LONHALA® MAGNAIR® (glycopyrrolate) Inhalation Solution has not been shown or indicated to impact exacerbations in prospective, randomized, placebo-controlled trials.

Assessment and adjustment

  • Per GOLD, treatment should be assessed at every visit, with modifications as needed2
  • Changing a COPD drug and/or device can produce many treatment possibilities4

If you and your patients are experiencing the frustrations of device mismatch and/or misuse, consider another treatment option

If you and your patients are experiencing the frustrations of device mismatch and/or misuse, consider another treatment option


GOLD does not endorse any specific treatments
COPD=chronic obstructive pulmonary disease; GOLD=Global Initiative for Chronic Obstructive Lung Disease.


1. Houben-Wilke S, Augustin IM, Vercoulen JH, et al. COPD stands for complex obstructive pulmonary disease. Eur Respir Rev. 2018;27(148):1-12. doi: 10.1183/16000617.0027-2018.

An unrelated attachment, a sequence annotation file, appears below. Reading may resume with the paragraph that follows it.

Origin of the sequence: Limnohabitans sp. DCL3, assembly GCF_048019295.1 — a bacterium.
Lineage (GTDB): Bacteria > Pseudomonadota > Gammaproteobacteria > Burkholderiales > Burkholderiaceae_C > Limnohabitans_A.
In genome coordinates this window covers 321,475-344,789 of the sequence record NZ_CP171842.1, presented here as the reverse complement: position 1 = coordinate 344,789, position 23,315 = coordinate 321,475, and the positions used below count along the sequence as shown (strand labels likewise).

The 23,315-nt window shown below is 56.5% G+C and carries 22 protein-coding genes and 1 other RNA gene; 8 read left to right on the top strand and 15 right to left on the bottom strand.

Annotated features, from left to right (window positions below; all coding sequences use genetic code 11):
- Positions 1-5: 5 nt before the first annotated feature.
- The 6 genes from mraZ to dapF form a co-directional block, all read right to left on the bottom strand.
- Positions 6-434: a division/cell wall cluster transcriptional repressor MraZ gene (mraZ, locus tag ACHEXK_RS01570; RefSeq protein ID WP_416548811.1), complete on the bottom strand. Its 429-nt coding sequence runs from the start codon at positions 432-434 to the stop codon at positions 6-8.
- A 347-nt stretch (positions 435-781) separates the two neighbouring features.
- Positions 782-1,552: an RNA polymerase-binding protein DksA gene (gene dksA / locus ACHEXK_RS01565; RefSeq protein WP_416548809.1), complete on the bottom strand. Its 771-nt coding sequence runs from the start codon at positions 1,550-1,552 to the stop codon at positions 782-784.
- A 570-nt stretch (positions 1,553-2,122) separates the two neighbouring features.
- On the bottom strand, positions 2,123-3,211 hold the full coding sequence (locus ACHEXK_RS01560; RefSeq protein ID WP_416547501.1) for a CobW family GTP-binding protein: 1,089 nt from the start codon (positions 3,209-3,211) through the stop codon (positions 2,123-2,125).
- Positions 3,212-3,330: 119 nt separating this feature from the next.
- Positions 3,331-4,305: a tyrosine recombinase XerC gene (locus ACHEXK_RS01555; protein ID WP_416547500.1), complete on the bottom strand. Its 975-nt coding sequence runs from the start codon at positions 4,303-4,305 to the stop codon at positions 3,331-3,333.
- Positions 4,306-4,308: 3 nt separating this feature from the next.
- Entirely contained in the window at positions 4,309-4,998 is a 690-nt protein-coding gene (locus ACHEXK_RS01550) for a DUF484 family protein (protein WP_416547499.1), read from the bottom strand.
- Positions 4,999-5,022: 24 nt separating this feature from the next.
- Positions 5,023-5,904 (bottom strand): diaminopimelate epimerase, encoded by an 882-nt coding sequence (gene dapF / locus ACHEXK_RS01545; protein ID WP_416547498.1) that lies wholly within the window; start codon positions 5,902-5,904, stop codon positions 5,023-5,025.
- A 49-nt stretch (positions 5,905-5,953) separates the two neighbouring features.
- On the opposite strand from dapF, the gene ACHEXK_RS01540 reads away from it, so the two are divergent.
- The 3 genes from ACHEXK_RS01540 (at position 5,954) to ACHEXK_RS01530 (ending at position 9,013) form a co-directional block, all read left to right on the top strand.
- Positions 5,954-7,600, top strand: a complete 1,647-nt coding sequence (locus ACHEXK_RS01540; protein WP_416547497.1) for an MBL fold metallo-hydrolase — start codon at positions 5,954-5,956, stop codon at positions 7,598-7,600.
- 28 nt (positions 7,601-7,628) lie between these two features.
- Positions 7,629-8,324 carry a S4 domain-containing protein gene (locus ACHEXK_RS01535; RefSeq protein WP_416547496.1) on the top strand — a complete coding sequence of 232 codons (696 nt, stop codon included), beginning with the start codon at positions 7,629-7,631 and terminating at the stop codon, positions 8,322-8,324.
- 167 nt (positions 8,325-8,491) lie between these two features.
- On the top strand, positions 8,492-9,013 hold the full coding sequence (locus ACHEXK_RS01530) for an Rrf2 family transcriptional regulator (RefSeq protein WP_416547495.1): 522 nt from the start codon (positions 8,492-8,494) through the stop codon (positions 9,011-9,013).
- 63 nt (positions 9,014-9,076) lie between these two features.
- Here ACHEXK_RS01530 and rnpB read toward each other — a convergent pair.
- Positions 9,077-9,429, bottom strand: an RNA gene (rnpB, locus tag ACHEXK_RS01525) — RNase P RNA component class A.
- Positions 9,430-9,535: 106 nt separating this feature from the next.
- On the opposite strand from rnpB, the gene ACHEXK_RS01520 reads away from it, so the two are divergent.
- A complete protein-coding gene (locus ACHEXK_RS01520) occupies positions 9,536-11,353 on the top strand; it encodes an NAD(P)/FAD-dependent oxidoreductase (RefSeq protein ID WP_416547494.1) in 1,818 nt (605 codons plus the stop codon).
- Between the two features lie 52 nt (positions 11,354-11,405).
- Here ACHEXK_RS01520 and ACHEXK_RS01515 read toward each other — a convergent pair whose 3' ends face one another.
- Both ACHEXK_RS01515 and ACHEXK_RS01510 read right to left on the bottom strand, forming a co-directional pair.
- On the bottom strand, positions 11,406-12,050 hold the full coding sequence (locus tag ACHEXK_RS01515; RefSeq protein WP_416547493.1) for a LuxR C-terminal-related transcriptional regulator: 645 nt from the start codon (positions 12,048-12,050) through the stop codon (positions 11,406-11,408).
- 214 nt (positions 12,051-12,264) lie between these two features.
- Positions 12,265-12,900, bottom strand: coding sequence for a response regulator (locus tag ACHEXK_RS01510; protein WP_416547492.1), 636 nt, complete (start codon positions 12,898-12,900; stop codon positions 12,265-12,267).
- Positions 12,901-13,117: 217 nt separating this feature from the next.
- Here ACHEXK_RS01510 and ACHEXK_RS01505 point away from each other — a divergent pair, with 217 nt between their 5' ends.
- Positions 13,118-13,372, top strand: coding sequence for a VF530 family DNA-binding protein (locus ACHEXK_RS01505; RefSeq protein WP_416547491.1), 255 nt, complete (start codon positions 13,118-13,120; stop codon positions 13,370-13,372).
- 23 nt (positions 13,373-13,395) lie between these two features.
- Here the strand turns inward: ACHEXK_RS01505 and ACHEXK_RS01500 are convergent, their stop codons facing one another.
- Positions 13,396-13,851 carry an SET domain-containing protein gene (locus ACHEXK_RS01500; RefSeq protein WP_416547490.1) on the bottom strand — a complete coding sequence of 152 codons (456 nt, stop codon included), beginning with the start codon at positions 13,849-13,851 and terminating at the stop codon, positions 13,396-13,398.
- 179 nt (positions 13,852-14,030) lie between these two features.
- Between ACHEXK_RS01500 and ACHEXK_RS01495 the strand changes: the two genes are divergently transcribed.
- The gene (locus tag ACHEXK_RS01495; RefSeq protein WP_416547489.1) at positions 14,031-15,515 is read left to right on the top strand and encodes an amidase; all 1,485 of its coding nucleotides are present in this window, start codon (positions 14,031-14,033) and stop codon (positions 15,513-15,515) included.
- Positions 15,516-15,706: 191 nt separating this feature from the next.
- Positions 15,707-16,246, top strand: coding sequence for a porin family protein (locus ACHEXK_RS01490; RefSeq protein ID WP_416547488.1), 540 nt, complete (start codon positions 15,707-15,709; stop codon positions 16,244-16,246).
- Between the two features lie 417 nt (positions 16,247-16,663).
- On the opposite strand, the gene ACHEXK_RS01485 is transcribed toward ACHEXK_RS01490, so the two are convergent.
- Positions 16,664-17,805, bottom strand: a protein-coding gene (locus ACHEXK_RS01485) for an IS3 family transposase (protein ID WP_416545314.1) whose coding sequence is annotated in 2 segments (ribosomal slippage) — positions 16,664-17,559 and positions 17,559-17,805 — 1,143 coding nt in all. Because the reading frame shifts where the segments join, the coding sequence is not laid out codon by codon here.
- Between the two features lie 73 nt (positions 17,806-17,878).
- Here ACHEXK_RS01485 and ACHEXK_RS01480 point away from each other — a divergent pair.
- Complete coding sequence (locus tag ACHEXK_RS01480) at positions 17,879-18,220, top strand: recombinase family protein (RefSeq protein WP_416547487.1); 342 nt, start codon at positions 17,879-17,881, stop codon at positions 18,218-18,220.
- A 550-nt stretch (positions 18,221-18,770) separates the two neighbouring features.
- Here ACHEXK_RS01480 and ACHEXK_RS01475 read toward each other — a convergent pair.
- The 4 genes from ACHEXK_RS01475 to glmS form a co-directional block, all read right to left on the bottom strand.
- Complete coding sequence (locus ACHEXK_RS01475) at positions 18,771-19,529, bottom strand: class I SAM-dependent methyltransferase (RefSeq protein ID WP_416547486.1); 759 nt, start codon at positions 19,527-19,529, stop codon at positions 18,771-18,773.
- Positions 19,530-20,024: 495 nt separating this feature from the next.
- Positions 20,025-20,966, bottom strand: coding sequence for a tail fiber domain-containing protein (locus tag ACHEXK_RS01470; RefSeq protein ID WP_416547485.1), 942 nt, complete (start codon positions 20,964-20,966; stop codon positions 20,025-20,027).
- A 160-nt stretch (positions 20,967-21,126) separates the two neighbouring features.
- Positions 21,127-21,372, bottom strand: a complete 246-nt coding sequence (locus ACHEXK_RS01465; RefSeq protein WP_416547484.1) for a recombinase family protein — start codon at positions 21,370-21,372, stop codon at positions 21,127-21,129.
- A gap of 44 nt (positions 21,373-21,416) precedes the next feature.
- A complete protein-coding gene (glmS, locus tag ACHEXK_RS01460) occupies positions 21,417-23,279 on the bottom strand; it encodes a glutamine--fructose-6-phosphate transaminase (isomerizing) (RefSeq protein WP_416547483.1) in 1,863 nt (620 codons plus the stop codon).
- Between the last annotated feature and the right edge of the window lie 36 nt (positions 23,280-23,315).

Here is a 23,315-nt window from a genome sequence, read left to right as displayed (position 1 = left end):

2. Global strategy for the diagnosis, management, and prevention of chronic obstructive pulmonary disease: 2019 report. Global Initiative for Chronic Obstructive Lung Disease (GOLD). 2019:1-139.
3. Restrepo RD, Alvarez MT, Wittnebel LD, et al. Medication adherence issues in patients treated for COPD. Int J Chron Obstruct Pulmon Dis. 2008;3(3):371-384.
4. Braido F, Lavorini F, Blasi F, Baiardini I, Canonica GW. Switching treatments in COPD: implications for costs and treatment adherence. Int J Chron Obstruct Pulmon Dis. 2015;10:2601-2608.
5. Molimard M, Raherison C, Lignot S, et al. Chronic obstructive pulmonary disease exacerbation and inhaler device handling: real-life assessment of 2935 patients. Eur Respir J. 2017;49(2):1-7. doi: 10.1183/13993003.01794-2016.
6. Bourbeau J, Bartlett SJ. Patient adherence in COPD. Thorax. 2008;63(9):831-838.
7. Ibrahim M, Verma R, Garcia-Contreras L. Inhalation drug delivery devices: technology update. Med Devices (Auckl). 2015;8:131-139.
8. Dhand R, Dolovich M, Chipps B, Myers TR, Restrepo R, Farrar JR. The role of nebulized therapy in the management of COPD: evidence and recommendations. COPD. 2012;9(1):58-72.
9. Cuvelier A, Muir JF, Benhamou D. Dry powder ipratropium bromide is as safe and effective as metered-dose inhaler formulation: a cumulative dose response study in chronic obstructive pulmonary disease patients. Respir Care. 2002;47(2):159-166. 

Important Safety Information & Indication